Black Elk does not speak of the Lakota pipe ceremony

Nicholas Black Elk and John G. NeihardtImage credit: Black Elk-Neihardt Park

Nicholas Black Elk and John G. Neihardt
Image credit: Black Elk-Neihardt Park

In filling a pipe, all space (represented by the offerings to the powers of the six directions) and all things (represented by the grains of tobacco) are contracted within a single point (the bowl or heart of pipe), so that the pipe contains, or really is, the universe. But since the pipe is the universe, it is also man, and the one who fills a pipe should identify himself with it, thus not only establishing the center of the universe, but also his own center, so he ‘expands;’ that the six directions of space are actually brought within himself. It is by this ‘expansion’ that man ceases to be a part, a fragment, and becomes whole or holy; he shatters the illusion of separateness.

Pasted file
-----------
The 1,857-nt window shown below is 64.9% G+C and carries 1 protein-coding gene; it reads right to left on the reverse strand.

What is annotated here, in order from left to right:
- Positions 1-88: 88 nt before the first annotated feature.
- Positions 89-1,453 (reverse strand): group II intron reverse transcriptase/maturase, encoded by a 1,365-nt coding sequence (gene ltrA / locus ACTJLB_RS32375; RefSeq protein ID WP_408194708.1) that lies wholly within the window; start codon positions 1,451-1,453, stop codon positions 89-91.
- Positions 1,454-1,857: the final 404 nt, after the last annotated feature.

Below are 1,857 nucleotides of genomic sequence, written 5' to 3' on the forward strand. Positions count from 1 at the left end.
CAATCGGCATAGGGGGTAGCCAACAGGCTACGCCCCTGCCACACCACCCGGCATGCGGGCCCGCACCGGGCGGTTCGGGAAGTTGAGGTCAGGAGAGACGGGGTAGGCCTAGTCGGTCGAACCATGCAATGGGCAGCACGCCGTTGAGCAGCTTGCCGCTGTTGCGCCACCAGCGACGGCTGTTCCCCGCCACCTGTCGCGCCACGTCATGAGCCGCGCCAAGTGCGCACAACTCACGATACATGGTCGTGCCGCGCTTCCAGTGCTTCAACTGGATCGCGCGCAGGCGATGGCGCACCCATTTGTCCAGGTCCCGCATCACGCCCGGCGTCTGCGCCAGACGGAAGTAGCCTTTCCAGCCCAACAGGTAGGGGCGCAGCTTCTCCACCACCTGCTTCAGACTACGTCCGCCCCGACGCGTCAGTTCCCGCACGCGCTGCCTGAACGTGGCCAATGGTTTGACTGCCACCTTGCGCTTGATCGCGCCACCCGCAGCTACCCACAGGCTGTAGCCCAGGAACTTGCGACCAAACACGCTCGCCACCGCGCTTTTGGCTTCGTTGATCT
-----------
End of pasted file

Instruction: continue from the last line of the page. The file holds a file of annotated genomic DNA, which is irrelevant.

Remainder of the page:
Francis La Flesche in “War Ceremony and Peace Ceremony of the Osage Indians” published as Bulletin No. 101 of the Smithsonian Institution’s Bureau of American Ethnology, Washington, D.C. (1939), p. 62-3. Commonly misattributed to Heȟáka Sápa (Black Elk). Cited by Joseph Epes Brown in The Sacred Pipe: Black Elk’s account of the seven rites of the Oglala Sioux, (1953), p. 21.

Activities

Francis La Flesche Posted on behalf of Francis La Flesche on Sunday, December 6th, 2009 under Misattributions, Quotations.

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